It’s a little mind-boggling that the late Arthur Russell was able to create so many transcendent moments in varied genres while keeping his aesthetic essence intact.
Throughout his career, he valued constant experimentation and a willingness to wander. Songs often existed in multiple forms and were never considered complete. There’s often a gentleness, especially with his own high, tender voice, and an entrancing quality that can make minutes blissfully melt away.
Russell is perhaps best known for his disco material (released under various ensemble names, such as Dinosaur L and Loose Joints), but in the last decade, a wealth of reissues, compilations and tributes have come out, plus a feature-length documentary about Russell, spotlighting his diverse talent.
Just a few highlights include the stunning First Thought Best Thought (modern classical), the stark masterpiece World of Echo (solo cello/voice plus echo box), the off-kilter cowboy pop of Love Is Overtaking Me and the electronic dance music of Springfield and Calling Out of Context.
Corn is the latest compilation on Audika, concentrating on the years 1982 and 1983 with all tracks previously unreleased, although fans will recognize most of the songs in different manifestations.
For a point of comparison, Corn is closest sonically to Calling Out of Context and Springfield, with prominent drum machine beats, slightly distorted cello lines and flourishes from brass players, including frequent collaborator trombonist Peter Zummo, and hand percussionist Mustafa Ahmed.
Take for example “Keeping Up,” which was clean, meandering and distanced with backing vocals from Jennifer Warnes on the excellent Another Thought version, but here, it’s more snappy, upfront and immediate—this writer wouldn’t want to be without either version.
“Hiding Your Present From You” begins with an in-your-face, squealing, fuzzed-out cello, and the track takes its sweet time to casually fade in and out, adding echo-enhanced vocals and hypnotic, simple keyboard patterns.
For aficionados, Corn saves the best rarities for last: the unheard, World of Echo-style “They And Their Friends” and the positively strange and enveloping “Ocean Movie” with bubbling, gurgling synthetics. Audika has had a flawless track record so far, issuing Russell’s material with the care and attention it deserves, and Corn is no exception.
Bands such as Mr. Bungle and John Zorn’s Naked City frequently shifted gears violently, smashing one moment against another using completely different genres, tempi and moods, often many times within the same song.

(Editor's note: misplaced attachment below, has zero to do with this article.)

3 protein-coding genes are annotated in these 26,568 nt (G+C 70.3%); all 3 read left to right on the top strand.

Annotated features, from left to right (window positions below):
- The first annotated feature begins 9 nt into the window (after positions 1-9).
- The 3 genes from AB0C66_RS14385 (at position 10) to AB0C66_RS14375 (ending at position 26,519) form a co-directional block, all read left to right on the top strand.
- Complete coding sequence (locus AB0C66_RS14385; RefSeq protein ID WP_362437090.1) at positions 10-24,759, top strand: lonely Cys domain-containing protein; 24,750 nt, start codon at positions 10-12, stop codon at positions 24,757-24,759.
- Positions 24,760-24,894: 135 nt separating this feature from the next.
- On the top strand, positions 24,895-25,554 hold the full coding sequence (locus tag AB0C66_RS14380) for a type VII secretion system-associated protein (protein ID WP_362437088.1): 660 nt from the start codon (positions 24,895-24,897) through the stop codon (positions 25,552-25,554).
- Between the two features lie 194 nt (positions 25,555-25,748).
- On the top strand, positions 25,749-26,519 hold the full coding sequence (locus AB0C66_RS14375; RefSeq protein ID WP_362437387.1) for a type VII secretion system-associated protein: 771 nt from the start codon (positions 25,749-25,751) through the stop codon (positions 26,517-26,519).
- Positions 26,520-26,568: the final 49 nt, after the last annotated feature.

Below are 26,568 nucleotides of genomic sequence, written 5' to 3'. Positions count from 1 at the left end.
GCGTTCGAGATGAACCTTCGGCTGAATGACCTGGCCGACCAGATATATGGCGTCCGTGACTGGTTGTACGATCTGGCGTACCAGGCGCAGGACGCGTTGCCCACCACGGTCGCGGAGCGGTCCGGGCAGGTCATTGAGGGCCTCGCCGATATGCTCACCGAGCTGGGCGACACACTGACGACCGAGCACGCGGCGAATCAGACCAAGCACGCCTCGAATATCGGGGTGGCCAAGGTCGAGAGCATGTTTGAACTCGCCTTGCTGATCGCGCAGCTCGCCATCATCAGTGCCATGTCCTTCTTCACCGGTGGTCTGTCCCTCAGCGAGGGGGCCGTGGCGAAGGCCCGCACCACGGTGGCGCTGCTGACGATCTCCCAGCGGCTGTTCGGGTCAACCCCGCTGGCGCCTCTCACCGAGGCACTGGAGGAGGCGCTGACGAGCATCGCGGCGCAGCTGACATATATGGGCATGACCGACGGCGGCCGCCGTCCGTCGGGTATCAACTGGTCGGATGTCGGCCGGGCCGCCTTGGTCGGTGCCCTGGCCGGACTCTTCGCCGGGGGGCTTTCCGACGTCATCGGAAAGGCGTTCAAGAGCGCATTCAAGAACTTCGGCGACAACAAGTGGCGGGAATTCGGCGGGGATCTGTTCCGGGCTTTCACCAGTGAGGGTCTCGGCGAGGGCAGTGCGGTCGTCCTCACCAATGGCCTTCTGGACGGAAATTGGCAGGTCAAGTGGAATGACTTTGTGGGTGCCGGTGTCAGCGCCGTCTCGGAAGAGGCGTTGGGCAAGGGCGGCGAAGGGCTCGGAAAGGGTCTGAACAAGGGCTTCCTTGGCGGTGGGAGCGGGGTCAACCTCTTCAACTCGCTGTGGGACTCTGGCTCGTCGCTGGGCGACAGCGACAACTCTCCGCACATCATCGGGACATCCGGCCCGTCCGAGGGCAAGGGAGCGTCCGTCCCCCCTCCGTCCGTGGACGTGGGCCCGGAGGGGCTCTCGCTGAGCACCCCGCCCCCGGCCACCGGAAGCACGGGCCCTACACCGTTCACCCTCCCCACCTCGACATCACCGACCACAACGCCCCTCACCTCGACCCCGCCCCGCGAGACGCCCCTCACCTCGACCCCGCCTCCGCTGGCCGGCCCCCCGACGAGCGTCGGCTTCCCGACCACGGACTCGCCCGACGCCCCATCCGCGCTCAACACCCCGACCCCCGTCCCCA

The fascinating and entertaining Italian group Ou has a similarly exploratory spirit and willingness to juxtapose disparate motifs and languages, but unlike the aforementioned bands, it doesn’t try to be pointedly abrupt—it’s much more subtle than that, making transitions between dissimilar pieces sound like they make perfect sense.
Structurally, think more along the lines of the non-linear Citizen Kane or the Beach Boys’ “Good Vibrations” than, say, a surrealist cut-up poem. This method on Ou’s second album, Scrambled!, is deceptive: the proceedings are a lot more complicated than they might sound.
This is a good thing; there’s a tenderness and finesse that pervades the album, but there’s a rigor and spark when it’s needed, without sounding distractingly contrived.
It’s impossible to concisely describe the band’s style and do it justice, but the more spirited numbers can have a sort of circus-jazz style, with occasional infusions of funk, pop and various south-of-the-border rhythms.
The main creative force behind Ou is Sardinian trumpeter Ersilia Prosperi, who has assembled a talented crew of vocalists, who sing and harmonize in Italian, Sardinian, Spanish, Portuguese, French, Pygmy (!) and yes, English, and instrumentalists, including Seattle reedist Amy Denio of the Tiptons Sax Quartet.
It’s playful, gorgeous, quirky (especially on the goofy mouth-harp enhanced “I Like You”) and stirring, particularly when the instrumentalists get to demonstrate their soloing chops and bare their teeth.
One unsubtle way to get a reaction from someone is to throw eggs at him. However, for Ou (which means “egg” in Sardinian dialect), the preferred method is to slowly and thoughtfully cook up a batch of aural scrambled eggs (low heat, please) with international spices, so that the listener will have an equally passionate response, from the rich, luscious flavors.